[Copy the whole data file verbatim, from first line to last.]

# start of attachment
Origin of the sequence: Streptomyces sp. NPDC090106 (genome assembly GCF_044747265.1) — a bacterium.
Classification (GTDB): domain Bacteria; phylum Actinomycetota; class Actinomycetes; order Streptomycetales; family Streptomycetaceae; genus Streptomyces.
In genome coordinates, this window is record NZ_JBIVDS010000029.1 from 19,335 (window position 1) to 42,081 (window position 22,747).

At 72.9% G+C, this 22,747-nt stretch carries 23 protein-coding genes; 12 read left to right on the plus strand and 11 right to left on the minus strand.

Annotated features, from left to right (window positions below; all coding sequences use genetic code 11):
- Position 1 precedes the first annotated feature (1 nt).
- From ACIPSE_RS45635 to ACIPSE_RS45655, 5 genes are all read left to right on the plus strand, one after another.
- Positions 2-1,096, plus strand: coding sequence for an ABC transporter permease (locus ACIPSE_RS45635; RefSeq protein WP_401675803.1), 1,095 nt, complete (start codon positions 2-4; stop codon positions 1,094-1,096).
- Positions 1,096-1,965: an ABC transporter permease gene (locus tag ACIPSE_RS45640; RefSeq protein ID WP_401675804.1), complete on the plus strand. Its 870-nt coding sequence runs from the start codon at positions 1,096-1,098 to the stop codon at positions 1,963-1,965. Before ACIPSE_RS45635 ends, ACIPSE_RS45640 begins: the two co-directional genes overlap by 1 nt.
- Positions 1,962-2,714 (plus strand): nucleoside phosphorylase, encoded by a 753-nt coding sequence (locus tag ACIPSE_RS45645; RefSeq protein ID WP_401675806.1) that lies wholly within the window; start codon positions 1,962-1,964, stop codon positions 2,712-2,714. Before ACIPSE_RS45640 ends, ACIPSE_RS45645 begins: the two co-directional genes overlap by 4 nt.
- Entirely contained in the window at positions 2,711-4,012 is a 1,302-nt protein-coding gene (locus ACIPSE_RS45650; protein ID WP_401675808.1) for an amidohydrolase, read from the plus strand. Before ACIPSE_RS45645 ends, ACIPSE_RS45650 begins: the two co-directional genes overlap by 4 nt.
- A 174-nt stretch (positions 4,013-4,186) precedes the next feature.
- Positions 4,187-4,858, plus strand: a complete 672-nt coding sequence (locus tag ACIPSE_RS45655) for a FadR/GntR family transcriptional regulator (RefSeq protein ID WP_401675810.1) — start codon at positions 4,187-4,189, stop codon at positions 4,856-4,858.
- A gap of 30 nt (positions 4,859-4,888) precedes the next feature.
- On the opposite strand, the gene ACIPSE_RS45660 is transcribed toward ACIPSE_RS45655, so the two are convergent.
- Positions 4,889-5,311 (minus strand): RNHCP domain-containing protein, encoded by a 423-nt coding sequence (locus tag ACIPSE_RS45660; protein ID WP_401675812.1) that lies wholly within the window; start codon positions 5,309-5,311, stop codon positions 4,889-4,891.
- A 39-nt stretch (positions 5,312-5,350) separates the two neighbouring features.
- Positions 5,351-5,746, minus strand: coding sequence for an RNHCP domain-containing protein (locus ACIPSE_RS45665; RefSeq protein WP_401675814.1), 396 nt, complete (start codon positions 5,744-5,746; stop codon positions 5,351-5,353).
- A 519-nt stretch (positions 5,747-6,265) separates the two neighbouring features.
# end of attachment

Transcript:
Origin of the sequence: Streptomyces sp. NPDC090106 (genome assembly GCF_044747265.1) — a bacterium.
Classification (GTDB): domain Bacteria; phylum Actinomycetota; class Actinomycetes; order Streptomycetales; family Streptomycetaceae; genus Streptomyces.
In genome coordinates, this window is record NZ_JBIVDS010000029.1 from 19,335 (window position 1) to 42,081 (window position 22,747).

At 72.9% G+C, this 22,747-nt stretch carries 23 protein-coding genes; 12 read left to right on the plus strand and 11 right to left on the minus strand.

Annotated features, from left to right (window positions below; all coding sequences use genetic code 11):
- Position 1 precedes the first annotated feature (1 nt).
- From ACIPSE_RS45635 to ACIPSE_RS45655, 5 genes are all read left to right on the plus strand, one after another.
- Positions 2-1,096, plus strand: coding sequence for an ABC transporter permease (locus ACIPSE_RS45635; RefSeq protein WP_401675803.1), 1,095 nt, complete (start codon positions 2-4; stop codon positions 1,094-1,096).
- Positions 1,096-1,965: an ABC transporter permease gene (locus tag ACIPSE_RS45640; RefSeq protein ID WP_401675804.1), complete on the plus strand. Its 870-nt coding sequence runs from the start codon at positions 1,096-1,098 to the stop codon at positions 1,963-1,965. Before ACIPSE_RS45635 ends, ACIPSE_RS45640 begins: the two co-directional genes overlap by 1 nt.
- Positions 1,962-2,714 (plus strand): nucleoside phosphorylase, encoded by a 753-nt coding sequence (locus tag ACIPSE_RS45645; RefSeq protein ID WP_401675806.1) that lies wholly within the window; start codon positions 1,962-1,964, stop codon positions 2,712-2,714. Before ACIPSE_RS45640 ends, ACIPSE_RS45645 begins: the two co-directional genes overlap by 4 nt.
- Entirely contained in the window at positions 2,711-4,012 is a 1,302-nt protein-coding gene (locus ACIPSE_RS45650; protein ID WP_401675808.1) for an amidohydrolase, read from the plus strand. Before ACIPSE_RS45645 ends, ACIPSE_RS45650 begins: the two co-directional genes overlap by 4 nt.
- A 174-nt stretch (positions 4,013-4,186) precedes the next feature.
- Positions 4,187-4,858, plus strand: a complete 672-nt coding sequence (locus tag ACIPSE_RS45655) for a FadR/GntR family transcriptional regulator (RefSeq protein ID WP_401675810.1) — start codon at positions 4,187-4,189, stop codon at positions 4,856-4,858.
- A gap of 30 nt (positions 4,859-4,888) precedes the next feature.
- On the opposite strand, the gene ACIPSE_RS45660 is transcribed toward ACIPSE_RS45655, so the two are convergent.
- Positions 4,889-5,311 (minus strand): RNHCP domain-containing protein, encoded by a 423-nt coding sequence (locus tag ACIPSE_RS45660; protein ID WP_401675812.1) that lies wholly within the window; start codon positions 5,309-5,311, stop codon positions 4,889-4,891.
- A 39-nt stretch (positions 5,312-5,350) separates the two neighbouring features.
- Positions 5,351-5,746, minus strand: coding sequence for an RNHCP domain-containing protein (locus ACIPSE_RS45665; RefSeq protein WP_401675814.1), 396 nt, complete (start codon positions 5,744-5,746; stop codon positions 5,351-5,353).
- A 519-nt stretch (positions 5,747-6,265) separates the two neighbouring features.